This course would discuss the origins/conception of planning as an activity in India - the agenda/preamble - Institutional/ Organisational framework - Tools and Techniques of Planning as controlling mechanisms. Various stages of planning are discussed briefly beginning from Master Plan, Development Plan, Town Planning Schemes and Area Planning. The Planning Components/ elements like Landuse, Zoning, Density, Built-up Areas, Floor Area Ratio, open versus built and others are discussed in detail. This would be followed by a critical evaluation of the resulting Urban Form and Life. The second part of this course would expose students to the legal framework in which development takes place in India. Discussions on Development Acts, T.P. Act, Provision in Development Plan, Provisions in T.P. Scheme - Developmental organisations and set up, related acts like Land Acquisition Act, 74th Amendment Urban Land Ceiling Act, etc. - Large scale land development and management. Various cases would be taken to form the basis of above discussions. Requirements (from students): Evaluation : Theory: Subject Term Paper By Course Faculty. UD02TH16 Infrastructure, Traffic and Transportation CREDITS: 2

This course aims to provide a basic understanding of various issues and approaches to planning, designing, and maintenance of urban infrastructure. The course delivery shall be participatory in nature, various case studies and best practices shall be discussed during the course. Requirements (from students): Evaluation : Seminar: Subject: Credits: Assignment and Written test. By course faculty.

UD02SM22 Urban Form and Space 3

This seminar based course would discuss the changing attitudes towards Urbanism and the Urban Space. Beginning with various contexts, the final emphasis would be on the Indian context.
Urban form components, Notion and Attitudes towards Urban Space, the making of the Urban Space, patterns of evolution of Urban Space, nature of Urban Spaces in India, and the analytical methods.

Students are required to make significant inputs in the form of analytical drawings and critical reviews of the readings. Students shall be evaluated on the following: a. Class Presentations/Participation b. Term Paper – evolved through the semester Requirements (from students): Evaluation : Class Presentation and Term Paper. By course faculty. 40% 60%

Elective: Subject: Credits:

UD02EL33 Space, Culture and Urban Design 2

This course takes socio-cultural perspective of actual physical and architectural planning of urban public spaces required to improve the quality of life of urban dwellers. It takes some of the major sociological issues like urban poverty, urban violence and breaking up of family structure as a result of urbanization and several issues relating to urban design. Some of the sociological theories and cultural theories are discussed in relation to urban design to the advanced students of architecture, who are proficient in architecture needing socio-cultural understanding vis-à-vis architecture and urban design. Culture has been conceived as a core of the issue relating to urban design. Detailed discussion on culture and its various aspects including cultural meanings of symbols are discussed with cross-cultural examples. Students are encouraged to carry out library research on cultural categories limiting and defining physical phases in various forms of architectural design. They are encouraged to take up live urban issues and carry out design analysis to find out its socio-cultural lacunae, which could be addressed through better understanding of society and culture. Requirements (from students): Evaluation : term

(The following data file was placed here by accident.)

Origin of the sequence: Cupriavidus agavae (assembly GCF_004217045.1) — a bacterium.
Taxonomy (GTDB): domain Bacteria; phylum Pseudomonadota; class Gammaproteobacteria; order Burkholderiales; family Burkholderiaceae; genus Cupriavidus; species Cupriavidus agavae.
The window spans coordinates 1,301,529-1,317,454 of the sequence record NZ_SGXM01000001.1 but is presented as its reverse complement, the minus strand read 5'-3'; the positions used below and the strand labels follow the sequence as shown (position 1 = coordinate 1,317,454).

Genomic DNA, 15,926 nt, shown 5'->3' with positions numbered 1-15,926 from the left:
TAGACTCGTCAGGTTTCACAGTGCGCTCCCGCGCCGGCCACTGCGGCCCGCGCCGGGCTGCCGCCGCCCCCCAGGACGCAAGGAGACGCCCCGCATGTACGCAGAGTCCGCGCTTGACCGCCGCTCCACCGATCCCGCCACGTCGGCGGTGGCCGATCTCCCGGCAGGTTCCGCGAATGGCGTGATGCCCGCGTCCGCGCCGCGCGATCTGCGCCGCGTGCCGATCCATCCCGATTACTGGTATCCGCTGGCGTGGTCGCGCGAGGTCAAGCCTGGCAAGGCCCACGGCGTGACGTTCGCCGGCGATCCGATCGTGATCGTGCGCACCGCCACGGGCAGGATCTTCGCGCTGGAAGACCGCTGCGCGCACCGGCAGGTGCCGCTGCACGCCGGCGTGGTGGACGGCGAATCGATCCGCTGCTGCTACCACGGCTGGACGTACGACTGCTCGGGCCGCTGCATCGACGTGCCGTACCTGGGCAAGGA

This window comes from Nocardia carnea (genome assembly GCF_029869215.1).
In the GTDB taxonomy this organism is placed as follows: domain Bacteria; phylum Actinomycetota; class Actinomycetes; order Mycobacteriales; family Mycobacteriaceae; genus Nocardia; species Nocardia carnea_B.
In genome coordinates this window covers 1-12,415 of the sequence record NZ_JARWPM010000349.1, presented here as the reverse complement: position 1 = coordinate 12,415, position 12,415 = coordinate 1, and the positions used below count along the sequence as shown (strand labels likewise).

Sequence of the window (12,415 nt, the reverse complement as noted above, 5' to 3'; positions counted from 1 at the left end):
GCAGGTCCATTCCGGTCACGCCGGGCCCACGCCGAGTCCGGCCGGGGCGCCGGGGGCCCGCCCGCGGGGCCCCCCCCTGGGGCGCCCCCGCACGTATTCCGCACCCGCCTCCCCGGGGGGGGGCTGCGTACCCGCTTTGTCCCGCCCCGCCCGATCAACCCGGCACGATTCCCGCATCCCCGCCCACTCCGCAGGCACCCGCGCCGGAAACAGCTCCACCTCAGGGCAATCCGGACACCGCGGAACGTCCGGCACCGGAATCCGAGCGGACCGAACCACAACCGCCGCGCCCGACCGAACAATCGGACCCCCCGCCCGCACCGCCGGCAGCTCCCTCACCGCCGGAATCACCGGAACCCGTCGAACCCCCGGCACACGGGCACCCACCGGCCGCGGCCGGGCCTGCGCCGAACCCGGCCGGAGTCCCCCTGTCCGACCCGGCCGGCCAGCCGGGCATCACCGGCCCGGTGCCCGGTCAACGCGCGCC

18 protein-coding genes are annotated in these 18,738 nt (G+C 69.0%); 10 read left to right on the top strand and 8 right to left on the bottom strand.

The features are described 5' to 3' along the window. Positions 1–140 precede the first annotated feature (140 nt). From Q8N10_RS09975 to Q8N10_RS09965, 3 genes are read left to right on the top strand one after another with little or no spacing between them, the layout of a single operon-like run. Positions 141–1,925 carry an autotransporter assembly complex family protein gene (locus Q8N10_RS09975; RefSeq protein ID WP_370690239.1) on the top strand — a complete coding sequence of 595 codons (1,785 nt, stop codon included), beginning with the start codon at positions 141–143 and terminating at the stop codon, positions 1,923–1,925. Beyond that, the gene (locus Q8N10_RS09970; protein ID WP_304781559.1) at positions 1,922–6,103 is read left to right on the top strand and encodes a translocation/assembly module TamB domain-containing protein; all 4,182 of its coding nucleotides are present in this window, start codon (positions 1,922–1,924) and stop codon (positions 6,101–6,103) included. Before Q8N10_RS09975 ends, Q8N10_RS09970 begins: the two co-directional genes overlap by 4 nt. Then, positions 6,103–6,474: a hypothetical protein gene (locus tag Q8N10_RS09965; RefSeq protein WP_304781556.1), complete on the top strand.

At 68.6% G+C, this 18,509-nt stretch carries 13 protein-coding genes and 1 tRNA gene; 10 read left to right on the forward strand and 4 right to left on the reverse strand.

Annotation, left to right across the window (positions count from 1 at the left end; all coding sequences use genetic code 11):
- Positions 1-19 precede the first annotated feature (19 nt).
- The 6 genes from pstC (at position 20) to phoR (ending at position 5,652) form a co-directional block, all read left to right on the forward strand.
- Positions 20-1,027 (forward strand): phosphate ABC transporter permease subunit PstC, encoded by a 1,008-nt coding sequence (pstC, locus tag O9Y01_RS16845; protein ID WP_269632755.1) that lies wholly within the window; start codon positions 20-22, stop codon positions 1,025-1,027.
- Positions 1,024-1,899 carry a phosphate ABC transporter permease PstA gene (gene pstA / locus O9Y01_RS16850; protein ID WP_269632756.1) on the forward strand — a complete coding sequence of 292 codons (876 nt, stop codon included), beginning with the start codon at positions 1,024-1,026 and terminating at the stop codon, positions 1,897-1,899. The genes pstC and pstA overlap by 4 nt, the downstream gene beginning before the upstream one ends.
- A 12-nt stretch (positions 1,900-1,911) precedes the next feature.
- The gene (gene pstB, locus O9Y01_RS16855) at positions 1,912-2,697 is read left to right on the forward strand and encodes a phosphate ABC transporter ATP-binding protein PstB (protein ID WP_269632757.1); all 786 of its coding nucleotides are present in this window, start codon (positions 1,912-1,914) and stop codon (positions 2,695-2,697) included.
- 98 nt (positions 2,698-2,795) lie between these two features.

Critical readings, Class Presentation and Term Paper. By course faculty. Constitutes attending, participation, presentation and paper.

Elective: Subject: Credits:

UD02EL34 Elective 2

Any one from SA, SP, SID, SBST

SUMMER WORK: Summer Work: Subject: Credits: Duration: UD02SU41 Case Studies in Urban Design 6 12 Weeks (April-May-June)

12 Weeks (April-May-June)

This exercise aims at understanding the various interpretations of `Urban Design’ as employed in different circumstances or by authorities/designers. Students are required to identify an implemented project which is illustrative of Urban Design. It is expected that they clearly define what `Urban Design’ is in their identified case and need to validate their choice. The students are required to present the case documented and then their analysis & critical appraisal of the design from conception to realization. Students are expected to evolve their own analytical criteria under their respective faculty guidance. At the least they should bring out clearly the context/opportunity, the design strategy, design features, implementing strategy, tools/mechanisms, process/implementation, participants/state-holders, actual realization. The emphasis is quite clearly on analysis and critical appraisal. The students should should ensure that sufficient data is available for the selected case. It is hoped that this would build up a base to discuss Urban Design Theory in Sem III. Requirements from Students: SUBMISSION OF PROPOSAL APPROVED BY THEIR GUIDE (A-4 vertical format) Review – Presentation of the complete documentation and `Urban Design’ defined in their case. Critical Appraisal of the case study. Final Jury & Submission of Document (Submission of the document in A-3 vertical formal and one copy in CD) Evaluation : By Course Faculty